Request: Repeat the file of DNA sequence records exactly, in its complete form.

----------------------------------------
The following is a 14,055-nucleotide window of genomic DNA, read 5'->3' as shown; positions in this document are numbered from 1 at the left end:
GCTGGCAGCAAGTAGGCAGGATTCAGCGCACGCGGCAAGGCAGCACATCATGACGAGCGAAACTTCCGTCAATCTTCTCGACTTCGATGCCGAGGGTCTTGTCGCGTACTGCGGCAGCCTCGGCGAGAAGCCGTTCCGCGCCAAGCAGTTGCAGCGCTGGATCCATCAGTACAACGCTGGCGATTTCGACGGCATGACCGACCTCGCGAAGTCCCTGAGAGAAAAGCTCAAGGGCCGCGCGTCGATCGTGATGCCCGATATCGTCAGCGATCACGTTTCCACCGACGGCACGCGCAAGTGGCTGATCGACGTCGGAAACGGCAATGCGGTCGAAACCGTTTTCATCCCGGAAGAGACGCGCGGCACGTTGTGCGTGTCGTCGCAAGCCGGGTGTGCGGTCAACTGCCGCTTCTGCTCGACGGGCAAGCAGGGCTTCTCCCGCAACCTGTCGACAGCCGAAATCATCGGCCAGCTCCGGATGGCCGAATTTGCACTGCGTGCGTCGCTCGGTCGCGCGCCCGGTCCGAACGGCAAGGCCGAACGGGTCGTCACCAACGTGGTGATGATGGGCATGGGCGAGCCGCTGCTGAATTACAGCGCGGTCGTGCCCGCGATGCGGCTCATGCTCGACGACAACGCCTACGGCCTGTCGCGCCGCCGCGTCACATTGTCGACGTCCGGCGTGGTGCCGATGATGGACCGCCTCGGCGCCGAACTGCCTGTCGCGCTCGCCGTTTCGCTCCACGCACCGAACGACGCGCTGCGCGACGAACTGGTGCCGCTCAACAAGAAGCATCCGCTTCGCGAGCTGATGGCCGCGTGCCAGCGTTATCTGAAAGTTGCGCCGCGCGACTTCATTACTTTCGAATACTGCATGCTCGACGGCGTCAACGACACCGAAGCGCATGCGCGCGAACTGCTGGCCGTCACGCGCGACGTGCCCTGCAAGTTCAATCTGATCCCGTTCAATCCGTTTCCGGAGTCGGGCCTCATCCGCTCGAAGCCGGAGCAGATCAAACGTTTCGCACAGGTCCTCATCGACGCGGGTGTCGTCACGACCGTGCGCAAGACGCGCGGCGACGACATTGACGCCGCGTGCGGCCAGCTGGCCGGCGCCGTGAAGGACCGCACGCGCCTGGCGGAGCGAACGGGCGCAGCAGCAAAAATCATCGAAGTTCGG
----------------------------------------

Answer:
The following is a 14,055-nucleotide window of genomic DNA, read 5'->3' as shown; positions in this document are numbered from 1 at the left end:
GCTGGCAGCAAGTAGGCAGGATTCAGCGCACGCGGCAAGGCAGCACATCATGACGAGCGAAACTTCCGTCAATCTTCTCGACTTCGATGCCGAGGGTCTTGTCGCGTACTGCGGCAGCCTCGGCGAGAAGCCGTTCCGCGCCAAGCAGTTGCAGCGCTGGATCCATCAGTACAACGCTGGCGATTTCGACGGCATGACCGACCTCGCGAAGTCCCTGAGAGAAAAGCTCAAGGGCCGCGCGTCGATCGTGATGCCCGATATCGTCAGCGATCACGTTTCCACCGACGGCACGCGCAAGTGGCTGATCGACGTCGGAAACGGCAATGCGGTCGAAACCGTTTTCATCCCGGAAGAGACGCGCGGCACGTTGTGCGTGTCGTCGCAAGCCGGGTGTGCGGTCAACTGCCGCTTCTGCTCGACGGGCAAGCAGGGCTTCTCCCGCAACCTGTCGACAGCCGAAATCATCGGCCAGCTCCGGATGGCCGAATTTGCACTGCGTGCGTCGCTCGGTCGCGCGCCCGGTCCGAACGGCAAGGCCGAACGGGTCGTCACCAACGTGGTGATGATGGGCATGGGCGAGCCGCTGCTGAATTACAGCGCGGTCGTGCCCGCGATGCGGCTCATGCTCGACGACAACGCCTACGGCCTGTCGCGCCGCCGCGTCACATTGTCGACGTCCGGCGTGGTGCCGATGATGGACCGCCTCGGCGCCGAACTGCCTGTCGCGCTCGCCGTTTCGCTCCACGCACCGAACGACGCGCTGCGCGACGAACTGGTGCCGCTCAACAAGAAGCATCCGCTTCGCGAGCTGATGGCCGCGTGCCAGCGTTATCTGAAAGTTGCGCCGCGCGACTTCATTACTTTCGAATACTGCATGCTCGACGGCGTCAACGACACCGAAGCGCATGCGCGCGAACTGCTGGCCGTCACGCGCGACGTGCCCTGCAAGTTCAATCTGATCCCGTTCAATCCGTTTCCGGAGTCGGGCCTCATCCGCTCGAAGCCGGAGCAGATCAAACGTTTCGCACAGGTCCTCATCGACGCGGGTGTCGTCACGACCGTGCGCAAGACGCGCGGCGACGACATTGACGCCGCGTGCGGCCAGCTGGCCGGCGCCGTGAAGGACCGCACGCGCCTGGCGGAGCGAACGGGCGCAGCAGCAAAAATCATCGAAGTTCGG